Consistency with new system eluding Peter Laviolette’s Rangers
Head coach Peter Laviolette has now had one full training camp and four regular season games to get the New York Rangers up to speed on the new implementation of his systems. The team currently sit with a 2-2-0 record. Having seen two incredible performances paired with two concerning ones, it is safe to say that the Blueshirts are still trying to get up to speed.
The season opener against Buffalo was a dominating win in which the Rangers were defensively sound and capitalized on their scoring chances when they were given. Against Arizona in the home opener, the Rangers once again dominated defensively, with some help from Igor Shesterkin, who stopped a penalty shot in the third period.
Looking back, we can call the Columbus game a fluke. While there were some alarming mistakes on both sides of the ice, two early disallowed goals disrupted the momentum and flow of the game, and the Rangers could not quite recover. Playing 50 solid minutes and losing because of a poor 10 is no reason to hit the panic button.
Thursday night’s performance against Nashville, however, is certainly cause for concern. The Rangers looked a step behind all night, gave up too many odd man rushes, and were once again dominated by a faster team.
“I thought our speed was off, our compete was off,” said Laviolette. “We’ve talked about playing a game that goes north fast and took that away from ourselves with puck decisions that slowed things down turning pucks over and going the wrong way.”
Peter Laviolette looking for New York Rangers consistency
Over these first few games, the new system that Laviolette has put in place has been very noticeable in multiple areas of the ice. Especially in the hard-fought win over Arizona. Possibly the most noticeable aspect being the 1-3-1 trap that the Rangers have been running in the neutral zone. Rangers’ fans can recall losing to the Ottawa Senators in the 2017 playoffs when they were unable to figure out how to solve that same system.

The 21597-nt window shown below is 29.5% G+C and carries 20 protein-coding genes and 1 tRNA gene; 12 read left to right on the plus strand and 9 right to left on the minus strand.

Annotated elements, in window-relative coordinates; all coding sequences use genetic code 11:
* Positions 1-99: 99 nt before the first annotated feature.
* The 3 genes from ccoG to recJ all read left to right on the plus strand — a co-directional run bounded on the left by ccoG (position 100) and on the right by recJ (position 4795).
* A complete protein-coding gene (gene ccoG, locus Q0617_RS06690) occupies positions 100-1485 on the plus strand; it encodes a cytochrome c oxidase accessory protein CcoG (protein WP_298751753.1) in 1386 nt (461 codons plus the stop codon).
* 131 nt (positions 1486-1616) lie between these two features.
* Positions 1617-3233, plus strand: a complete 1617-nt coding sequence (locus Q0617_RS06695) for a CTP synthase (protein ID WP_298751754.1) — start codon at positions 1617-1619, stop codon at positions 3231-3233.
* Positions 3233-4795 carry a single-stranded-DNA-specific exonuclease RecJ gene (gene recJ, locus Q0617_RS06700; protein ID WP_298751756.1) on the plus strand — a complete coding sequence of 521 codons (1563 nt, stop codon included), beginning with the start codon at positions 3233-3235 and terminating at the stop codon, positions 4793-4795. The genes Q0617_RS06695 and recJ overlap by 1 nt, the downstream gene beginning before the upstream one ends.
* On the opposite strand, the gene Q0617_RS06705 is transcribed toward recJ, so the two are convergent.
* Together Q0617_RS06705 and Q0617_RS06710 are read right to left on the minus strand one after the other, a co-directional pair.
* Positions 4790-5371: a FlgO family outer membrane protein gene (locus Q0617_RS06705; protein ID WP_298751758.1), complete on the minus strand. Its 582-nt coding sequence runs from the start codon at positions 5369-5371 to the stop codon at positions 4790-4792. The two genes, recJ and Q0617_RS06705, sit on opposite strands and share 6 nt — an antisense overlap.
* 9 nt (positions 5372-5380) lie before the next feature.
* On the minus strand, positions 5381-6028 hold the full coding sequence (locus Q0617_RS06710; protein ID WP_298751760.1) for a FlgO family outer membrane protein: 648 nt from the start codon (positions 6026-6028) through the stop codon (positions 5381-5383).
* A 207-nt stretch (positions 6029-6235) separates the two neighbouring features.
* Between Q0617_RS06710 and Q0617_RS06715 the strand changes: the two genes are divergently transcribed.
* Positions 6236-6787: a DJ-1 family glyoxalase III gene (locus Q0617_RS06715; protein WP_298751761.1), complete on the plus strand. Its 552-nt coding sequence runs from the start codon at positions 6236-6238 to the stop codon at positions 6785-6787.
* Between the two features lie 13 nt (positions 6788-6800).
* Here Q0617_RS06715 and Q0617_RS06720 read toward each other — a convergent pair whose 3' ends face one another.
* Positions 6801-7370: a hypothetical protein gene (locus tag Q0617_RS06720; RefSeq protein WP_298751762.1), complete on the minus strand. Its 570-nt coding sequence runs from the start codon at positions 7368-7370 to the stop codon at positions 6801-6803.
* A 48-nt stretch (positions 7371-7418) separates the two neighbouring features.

When performed correctly, the 1-3-1 or neutral zone trap allows teams to clog the middle of the ice, force turnovers, and quickly turn defense into offense by pushing transition. This style of play can be incredibly difficult to play against. When poorly executed, the Rangers have been getting exposed in all three zones.
“I thought it was a lot better from a 5-on-5 standpoint. I thought it was tighter. There is a of couple things that we’ll talk about where we got caught,” Laviolette explained after the win against Arizona. “I think it’s a long road. We don’t have to be perfect tonight. We want to win the game, but we don’t have to be perfect. It is getting better and better.”
The Rangers clearly have some work to do with a five-game western road trip coming up. Having strictly run a 1-2-2 over the last several years, switching up the systems can come with a large period of adjustment that is riddled with mistakes. These mistakes have been put on display from time to time through four games. That being said, it is a work in progress.